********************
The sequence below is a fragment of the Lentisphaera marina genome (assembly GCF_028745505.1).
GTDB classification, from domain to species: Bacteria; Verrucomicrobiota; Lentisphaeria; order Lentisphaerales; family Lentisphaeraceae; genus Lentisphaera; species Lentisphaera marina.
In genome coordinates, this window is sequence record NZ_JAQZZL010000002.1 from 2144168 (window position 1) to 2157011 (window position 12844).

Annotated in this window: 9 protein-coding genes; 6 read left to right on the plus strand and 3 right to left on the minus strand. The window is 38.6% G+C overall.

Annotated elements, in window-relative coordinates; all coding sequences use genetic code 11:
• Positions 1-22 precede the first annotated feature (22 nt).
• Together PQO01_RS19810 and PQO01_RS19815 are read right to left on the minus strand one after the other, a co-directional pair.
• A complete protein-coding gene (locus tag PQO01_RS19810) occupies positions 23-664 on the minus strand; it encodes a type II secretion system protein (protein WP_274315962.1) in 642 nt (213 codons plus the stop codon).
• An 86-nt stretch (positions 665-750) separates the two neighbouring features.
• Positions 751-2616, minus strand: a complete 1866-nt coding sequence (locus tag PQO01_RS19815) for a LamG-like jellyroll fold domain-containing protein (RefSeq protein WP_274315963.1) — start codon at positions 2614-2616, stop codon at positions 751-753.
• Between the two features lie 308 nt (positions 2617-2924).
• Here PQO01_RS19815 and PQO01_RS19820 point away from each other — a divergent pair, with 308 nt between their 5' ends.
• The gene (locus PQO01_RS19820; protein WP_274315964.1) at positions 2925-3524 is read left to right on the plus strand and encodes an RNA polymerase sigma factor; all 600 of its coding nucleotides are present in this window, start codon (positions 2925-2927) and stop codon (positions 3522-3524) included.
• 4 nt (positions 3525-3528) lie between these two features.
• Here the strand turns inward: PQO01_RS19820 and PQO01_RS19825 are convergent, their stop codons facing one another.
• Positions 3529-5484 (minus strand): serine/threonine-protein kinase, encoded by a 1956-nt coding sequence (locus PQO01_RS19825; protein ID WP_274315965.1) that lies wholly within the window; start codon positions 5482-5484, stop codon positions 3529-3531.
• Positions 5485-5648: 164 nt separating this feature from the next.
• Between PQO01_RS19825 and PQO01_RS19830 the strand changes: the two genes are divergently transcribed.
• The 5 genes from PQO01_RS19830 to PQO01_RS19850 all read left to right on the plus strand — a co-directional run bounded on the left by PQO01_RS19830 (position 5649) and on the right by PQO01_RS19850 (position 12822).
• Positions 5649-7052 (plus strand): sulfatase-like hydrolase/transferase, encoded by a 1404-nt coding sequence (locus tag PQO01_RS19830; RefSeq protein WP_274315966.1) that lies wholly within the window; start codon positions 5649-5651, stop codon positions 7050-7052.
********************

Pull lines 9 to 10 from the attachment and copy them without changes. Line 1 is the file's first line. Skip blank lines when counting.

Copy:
• An 86-nt stretch (positions 665-750) separates the two neighbouring features.
• Positions 751-2616, minus strand: a complete 1866-nt coding sequence (locus tag PQO01_RS19815) for a LamG-like jellyroll fold domain-containing protein (RefSeq protein WP_274315963.1) — start codon at positions 2614-2616, stop codon at positions 751-753.